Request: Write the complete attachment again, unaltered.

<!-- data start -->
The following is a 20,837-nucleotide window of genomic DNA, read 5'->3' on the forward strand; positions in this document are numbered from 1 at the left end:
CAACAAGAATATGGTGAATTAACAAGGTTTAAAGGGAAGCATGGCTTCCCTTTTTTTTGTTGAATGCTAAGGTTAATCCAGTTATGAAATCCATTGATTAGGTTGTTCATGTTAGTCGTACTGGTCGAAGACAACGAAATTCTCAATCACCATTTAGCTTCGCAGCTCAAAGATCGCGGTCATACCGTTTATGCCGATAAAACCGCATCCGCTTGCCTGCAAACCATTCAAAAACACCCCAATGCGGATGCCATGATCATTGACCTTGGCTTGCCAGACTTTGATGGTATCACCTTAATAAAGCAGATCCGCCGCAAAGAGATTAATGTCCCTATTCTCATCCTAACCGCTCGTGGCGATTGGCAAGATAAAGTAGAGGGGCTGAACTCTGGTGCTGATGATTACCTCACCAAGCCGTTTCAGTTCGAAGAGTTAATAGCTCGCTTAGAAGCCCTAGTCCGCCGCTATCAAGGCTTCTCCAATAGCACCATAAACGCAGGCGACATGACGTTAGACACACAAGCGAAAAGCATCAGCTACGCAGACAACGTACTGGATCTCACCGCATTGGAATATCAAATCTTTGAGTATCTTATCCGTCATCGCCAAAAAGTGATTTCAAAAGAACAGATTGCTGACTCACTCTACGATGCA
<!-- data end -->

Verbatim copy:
The following is a 20,837-nucleotide window of genomic DNA, read 5'->3' on the forward strand; positions in this document are numbered from 1 at the left end:
CAACAAGAATATGGTGAATTAACAAGGTTTAAAGGGAAGCATGGCTTCCCTTTTTTTTGTTGAATGCTAAGGTTAATCCAGTTATGAAATCCATTGATTAGGTTGTTCATGTTAGTCGTACTGGTCGAAGACAACGAAATTCTCAATCACCATTTAGCTTCGCAGCTCAAAGATCGCGGTCATACCGTTTATGCCGATAAAACCGCATCCGCTTGCCTGCAAACCATTCAAAAACACCCCAATGCGGATGCCATGATCATTGACCTTGGCTTGCCAGACTTTGATGGTATCACCTTAATAAAGCAGATCCGCCGCAAAGAGATTAATGTCCCTATTCTCATCCTAACCGCTCGTGGCGATTGGCAAGATAAAGTAGAGGGGCTGAACTCTGGTGCTGATGATTACCTCACCAAGCCGTTTCAGTTCGAAGAGTTAATAGCTCGCTTAGAAGCCCTAGTCCGCCGCTATCAAGGCTTCTCCAATAGCACCATAAACGCAGGCGACATGACGTTAGACACACAAGCGAAAAGCATCAGCTACGCAGACAACGTACTGGATCTCACCGCATTGGAATATCAAATCTTTGAGTATCTTATCCGTCATCGCCAAAAAGTGATTTCAAAAGAACAGATTGCTGACTCACTCTACGATGCA